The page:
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THE HAGUE – Thousands of farmers and anti-establishment demonstrators protested Saturday in a park in The Hague against Dutch government plans to reduce nitrate emissions, while climate activists angry at what they call state support for the fossil fuel industry broke through police lines to block a major road elsewhere in the city.
The simultaneous demonstrations a few kilometers (miles) from each other took place days before Dutch voters go to the polls in provincial elections. The elections on Wednesday indirectly also indirectly select members of the national parliament’s upper house and could have an effect on proposals for reducing nitrate pollution.
Police said they stopped an unknown number of tractors that were headed for the farmers’ demonstration. The city banned all but two “symbolic” tractors from participating, citing safety concerns.
Thousands of people, many carrying the upside-down Dutch flags that have become synonymous with farmers’ protests and balloons emblazoned with the logo of the far-right Forum for Democracy party, gathered peacefully in front of a park stage for the demonstration. The two permitted tractors drove slowly across the park.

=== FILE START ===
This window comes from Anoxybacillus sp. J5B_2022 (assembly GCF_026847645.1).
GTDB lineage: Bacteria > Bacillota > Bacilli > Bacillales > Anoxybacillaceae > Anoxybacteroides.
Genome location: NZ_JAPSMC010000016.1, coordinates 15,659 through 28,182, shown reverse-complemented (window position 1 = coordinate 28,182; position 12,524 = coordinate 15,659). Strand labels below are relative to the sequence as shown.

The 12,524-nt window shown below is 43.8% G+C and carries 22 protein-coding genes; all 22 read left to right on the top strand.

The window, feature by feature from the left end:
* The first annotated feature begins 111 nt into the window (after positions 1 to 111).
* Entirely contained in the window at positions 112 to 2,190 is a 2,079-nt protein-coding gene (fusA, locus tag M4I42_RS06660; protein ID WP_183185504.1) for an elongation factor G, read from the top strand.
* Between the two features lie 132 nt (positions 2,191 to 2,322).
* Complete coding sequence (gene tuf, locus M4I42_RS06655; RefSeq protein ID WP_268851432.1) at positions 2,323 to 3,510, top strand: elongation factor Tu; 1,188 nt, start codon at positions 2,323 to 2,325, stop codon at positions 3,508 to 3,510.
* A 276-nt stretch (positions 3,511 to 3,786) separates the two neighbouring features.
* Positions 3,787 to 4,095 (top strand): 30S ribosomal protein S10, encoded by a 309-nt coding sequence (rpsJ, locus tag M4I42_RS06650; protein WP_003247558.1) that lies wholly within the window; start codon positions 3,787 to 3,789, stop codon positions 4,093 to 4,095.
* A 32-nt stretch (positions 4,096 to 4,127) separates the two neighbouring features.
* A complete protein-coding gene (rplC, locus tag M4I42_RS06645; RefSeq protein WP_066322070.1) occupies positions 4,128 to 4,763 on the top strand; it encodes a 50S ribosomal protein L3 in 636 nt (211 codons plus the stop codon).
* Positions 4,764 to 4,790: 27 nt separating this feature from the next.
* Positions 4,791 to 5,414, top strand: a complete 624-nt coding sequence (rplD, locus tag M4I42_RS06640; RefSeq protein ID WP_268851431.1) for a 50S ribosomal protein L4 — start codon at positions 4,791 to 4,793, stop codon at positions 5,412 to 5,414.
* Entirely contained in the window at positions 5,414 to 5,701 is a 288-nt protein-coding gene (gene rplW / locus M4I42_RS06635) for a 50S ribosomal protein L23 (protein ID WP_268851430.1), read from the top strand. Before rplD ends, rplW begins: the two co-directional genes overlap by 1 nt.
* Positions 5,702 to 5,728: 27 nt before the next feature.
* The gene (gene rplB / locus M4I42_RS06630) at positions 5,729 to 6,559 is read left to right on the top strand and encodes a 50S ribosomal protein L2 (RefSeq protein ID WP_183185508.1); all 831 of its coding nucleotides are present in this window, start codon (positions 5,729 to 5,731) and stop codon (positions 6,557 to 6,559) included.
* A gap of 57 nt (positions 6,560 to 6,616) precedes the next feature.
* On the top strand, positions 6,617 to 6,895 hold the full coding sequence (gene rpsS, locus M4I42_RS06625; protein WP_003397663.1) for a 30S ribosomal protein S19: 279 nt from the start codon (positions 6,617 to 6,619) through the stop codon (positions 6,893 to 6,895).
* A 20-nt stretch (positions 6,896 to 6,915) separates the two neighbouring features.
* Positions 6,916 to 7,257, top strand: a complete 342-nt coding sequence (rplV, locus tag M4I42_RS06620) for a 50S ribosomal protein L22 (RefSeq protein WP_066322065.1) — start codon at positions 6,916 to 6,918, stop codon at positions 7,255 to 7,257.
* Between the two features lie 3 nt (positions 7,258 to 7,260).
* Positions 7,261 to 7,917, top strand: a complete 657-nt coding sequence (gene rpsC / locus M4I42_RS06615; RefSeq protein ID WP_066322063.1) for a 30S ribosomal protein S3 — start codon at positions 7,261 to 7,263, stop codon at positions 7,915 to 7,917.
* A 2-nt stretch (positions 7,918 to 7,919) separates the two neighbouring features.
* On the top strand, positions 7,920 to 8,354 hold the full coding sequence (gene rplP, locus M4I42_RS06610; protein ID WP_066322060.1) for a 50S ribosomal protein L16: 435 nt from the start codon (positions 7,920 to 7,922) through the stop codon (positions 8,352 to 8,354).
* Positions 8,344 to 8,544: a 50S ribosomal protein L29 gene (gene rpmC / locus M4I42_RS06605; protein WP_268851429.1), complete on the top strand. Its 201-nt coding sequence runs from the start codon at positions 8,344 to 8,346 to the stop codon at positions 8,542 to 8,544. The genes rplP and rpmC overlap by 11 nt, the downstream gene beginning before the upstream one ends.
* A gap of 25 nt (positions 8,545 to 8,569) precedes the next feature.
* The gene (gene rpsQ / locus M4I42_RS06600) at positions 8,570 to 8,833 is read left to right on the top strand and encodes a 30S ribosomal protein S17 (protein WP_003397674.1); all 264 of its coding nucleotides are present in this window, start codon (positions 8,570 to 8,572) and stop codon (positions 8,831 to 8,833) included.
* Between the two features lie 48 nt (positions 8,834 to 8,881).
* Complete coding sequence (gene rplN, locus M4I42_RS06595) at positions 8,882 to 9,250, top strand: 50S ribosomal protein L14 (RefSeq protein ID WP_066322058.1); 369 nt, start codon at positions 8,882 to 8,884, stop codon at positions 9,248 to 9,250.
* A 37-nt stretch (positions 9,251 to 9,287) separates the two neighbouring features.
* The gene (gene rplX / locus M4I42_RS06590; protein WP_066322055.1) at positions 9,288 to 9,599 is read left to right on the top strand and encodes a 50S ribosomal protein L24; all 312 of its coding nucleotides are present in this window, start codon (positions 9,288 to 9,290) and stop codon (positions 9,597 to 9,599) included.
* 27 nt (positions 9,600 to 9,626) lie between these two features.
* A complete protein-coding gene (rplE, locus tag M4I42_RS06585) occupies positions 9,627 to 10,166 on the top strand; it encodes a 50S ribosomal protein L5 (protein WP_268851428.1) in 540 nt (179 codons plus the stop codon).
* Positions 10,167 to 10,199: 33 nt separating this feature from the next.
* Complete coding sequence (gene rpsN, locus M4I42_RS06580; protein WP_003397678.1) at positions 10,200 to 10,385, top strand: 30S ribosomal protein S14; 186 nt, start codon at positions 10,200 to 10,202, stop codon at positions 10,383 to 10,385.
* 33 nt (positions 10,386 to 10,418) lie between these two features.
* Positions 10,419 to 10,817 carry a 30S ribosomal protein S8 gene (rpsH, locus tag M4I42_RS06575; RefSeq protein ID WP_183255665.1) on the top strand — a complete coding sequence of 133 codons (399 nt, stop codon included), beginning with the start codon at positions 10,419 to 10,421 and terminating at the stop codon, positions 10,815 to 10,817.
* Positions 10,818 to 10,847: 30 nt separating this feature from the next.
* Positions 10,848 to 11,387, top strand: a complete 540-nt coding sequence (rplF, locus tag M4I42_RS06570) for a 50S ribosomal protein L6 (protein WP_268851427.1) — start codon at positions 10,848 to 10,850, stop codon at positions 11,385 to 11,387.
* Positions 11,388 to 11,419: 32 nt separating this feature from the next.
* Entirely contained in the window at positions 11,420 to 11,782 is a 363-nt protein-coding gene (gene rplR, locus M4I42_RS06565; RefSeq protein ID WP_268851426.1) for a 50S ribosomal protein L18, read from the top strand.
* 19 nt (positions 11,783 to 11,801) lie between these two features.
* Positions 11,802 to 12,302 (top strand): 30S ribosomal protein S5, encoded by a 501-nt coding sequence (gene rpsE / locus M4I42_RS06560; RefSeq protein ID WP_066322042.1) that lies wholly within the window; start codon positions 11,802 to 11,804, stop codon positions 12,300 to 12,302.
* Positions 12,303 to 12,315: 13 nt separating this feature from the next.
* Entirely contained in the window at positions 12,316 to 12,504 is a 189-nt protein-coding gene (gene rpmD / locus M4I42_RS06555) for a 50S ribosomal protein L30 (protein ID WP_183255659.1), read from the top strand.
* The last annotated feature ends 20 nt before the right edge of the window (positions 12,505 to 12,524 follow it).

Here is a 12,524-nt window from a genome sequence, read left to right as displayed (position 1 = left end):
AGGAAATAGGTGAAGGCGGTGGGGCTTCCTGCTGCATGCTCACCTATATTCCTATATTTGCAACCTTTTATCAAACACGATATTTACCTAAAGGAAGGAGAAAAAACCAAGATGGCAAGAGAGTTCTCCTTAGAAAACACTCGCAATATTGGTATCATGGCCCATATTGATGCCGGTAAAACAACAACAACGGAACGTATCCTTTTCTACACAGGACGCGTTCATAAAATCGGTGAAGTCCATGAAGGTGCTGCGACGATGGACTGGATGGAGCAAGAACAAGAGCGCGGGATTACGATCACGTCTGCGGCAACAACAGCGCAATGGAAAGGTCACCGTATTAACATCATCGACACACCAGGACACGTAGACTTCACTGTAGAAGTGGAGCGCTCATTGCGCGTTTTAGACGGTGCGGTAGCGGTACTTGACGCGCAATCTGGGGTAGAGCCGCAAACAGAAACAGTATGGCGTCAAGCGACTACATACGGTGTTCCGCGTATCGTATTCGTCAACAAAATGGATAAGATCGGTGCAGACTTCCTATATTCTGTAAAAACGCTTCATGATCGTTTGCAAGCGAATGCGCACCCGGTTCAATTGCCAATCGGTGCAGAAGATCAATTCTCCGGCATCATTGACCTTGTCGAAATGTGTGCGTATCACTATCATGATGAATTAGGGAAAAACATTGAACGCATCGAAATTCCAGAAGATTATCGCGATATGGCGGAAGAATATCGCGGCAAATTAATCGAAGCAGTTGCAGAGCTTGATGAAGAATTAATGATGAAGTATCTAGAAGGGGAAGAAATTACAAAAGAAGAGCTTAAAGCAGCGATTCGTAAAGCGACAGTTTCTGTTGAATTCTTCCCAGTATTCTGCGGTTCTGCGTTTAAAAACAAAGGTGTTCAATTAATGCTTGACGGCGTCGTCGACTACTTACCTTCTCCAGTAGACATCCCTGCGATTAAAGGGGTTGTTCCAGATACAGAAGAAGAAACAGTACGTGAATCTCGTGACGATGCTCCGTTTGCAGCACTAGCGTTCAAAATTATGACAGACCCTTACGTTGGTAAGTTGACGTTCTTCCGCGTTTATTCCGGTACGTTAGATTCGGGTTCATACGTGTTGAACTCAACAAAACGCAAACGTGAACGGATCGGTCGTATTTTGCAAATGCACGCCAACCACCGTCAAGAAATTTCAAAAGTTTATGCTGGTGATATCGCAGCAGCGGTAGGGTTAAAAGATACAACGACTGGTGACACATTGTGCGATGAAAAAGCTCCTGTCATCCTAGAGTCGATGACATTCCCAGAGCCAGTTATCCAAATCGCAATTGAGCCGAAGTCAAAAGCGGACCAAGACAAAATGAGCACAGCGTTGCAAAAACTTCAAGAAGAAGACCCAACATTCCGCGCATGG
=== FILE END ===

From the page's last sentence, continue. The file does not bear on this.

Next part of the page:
Bob De Jong, a farmer from the Dutch agricultural heartland of North Brabant province, said that if the current “corrupt” lawmakers remained in power “no farmer in Holland will survive.”
As the farmers gathered in the park in the south of the city, Mayor Jan van Zanen gave police permission to use a water cannon on Extinction Rebellion protesters who blocked a major highway in the downtown area near where it runs past the temporary home of the Dutch parliament.
Police said demonstrators who refused to leave the road would be detained. The highway was blocked in both directions, but police did not immediately use the water cannon. Several demonstrators lay down in front of the cannon, and another suspended herself off the side of a wall on one side of the road holding up a banner that read: “Power to the people.”
The twin demonstrations prompted authorities to place army trucks near some crossroads ready to block the streets if tractors or other protest vehicles tried to drive into the city center.
Anger at moves to cut nitrate emissions have spread from the Netherlands to other European nations. Just over a week ago, farmers drove hundreds of tractors into the heart of the Belgian capital, Brussels, snarling traffic.
At protests in recent years, farmers have driven hundreds of tractors into the center of The Hague and also used them to blockade supermarket warehouses.
The government has said that nitrate emissions, which are produced by livestock, transport and industry, must be drastically reduced close to nature areas that are part of a network of protected habitats for endangered plants and wildlife stretching across the 27-nation European Union.
The government wants to cut emissions of pollutants, predominantly nitrates, by 50% nationwide by 2030. Ministers call the proposal an “unavoidable transition” that aims to improve air, land and water quality, and have warned that it will mean “that not all farmers can continue their business.”
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